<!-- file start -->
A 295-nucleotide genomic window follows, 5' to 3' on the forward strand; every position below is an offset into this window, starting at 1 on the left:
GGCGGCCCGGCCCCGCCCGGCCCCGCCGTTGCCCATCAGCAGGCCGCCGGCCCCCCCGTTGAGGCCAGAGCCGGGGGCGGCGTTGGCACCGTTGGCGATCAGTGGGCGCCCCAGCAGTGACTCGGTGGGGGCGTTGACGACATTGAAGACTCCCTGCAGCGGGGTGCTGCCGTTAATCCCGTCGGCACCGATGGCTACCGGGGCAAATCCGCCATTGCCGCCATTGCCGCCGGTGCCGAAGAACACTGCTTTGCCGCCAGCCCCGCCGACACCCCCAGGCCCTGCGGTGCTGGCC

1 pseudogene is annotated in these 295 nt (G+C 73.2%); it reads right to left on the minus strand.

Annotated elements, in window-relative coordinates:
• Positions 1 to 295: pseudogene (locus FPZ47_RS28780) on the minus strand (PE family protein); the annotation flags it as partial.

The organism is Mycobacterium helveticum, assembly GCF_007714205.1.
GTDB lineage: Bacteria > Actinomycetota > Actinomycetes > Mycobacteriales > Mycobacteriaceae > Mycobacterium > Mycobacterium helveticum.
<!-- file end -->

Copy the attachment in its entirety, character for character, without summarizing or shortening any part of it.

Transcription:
A 295-nucleotide genomic window follows, 5' to 3' on the forward strand; every position below is an offset into this window, starting at 1 on the left:
GGCGGCCCGGCCCCGCCCGGCCCCGCCGTTGCCCATCAGCAGGCCGCCGGCCCCCCCGTTGAGGCCAGAGCCGGGGGCGGCGTTGGCACCGTTGGCGATCAGTGGGCGCCCCAGCAGTGACTCGGTGGGGGCGTTGACGACATTGAAGACTCCCTGCAGCGGGGTGCTGCCGTTAATCCCGTCGGCACCGATGGCTACCGGGGCAAATCCGCCATTGCCGCCATTGCCGCCGGTGCCGAAGAACACTGCTTTGCCGCCAGCCCCGCCGACACCCCCAGGCCCTGCGGTGCTGGCC

1 pseudogene is annotated in these 295 nt (G+C 73.2%); it reads right to left on the minus strand.

Annotated elements, in window-relative coordinates:
• Positions 1 to 295: pseudogene (locus FPZ47_RS28780) on the minus strand (PE family protein); the annotation flags it as partial.

The organism is Mycobacterium helveticum, assembly GCF_007714205.1.
GTDB lineage: Bacteria > Actinomycetota > Actinomycetes > Mycobacteriales > Mycobacteriaceae > Mycobacterium > Mycobacterium helveticum.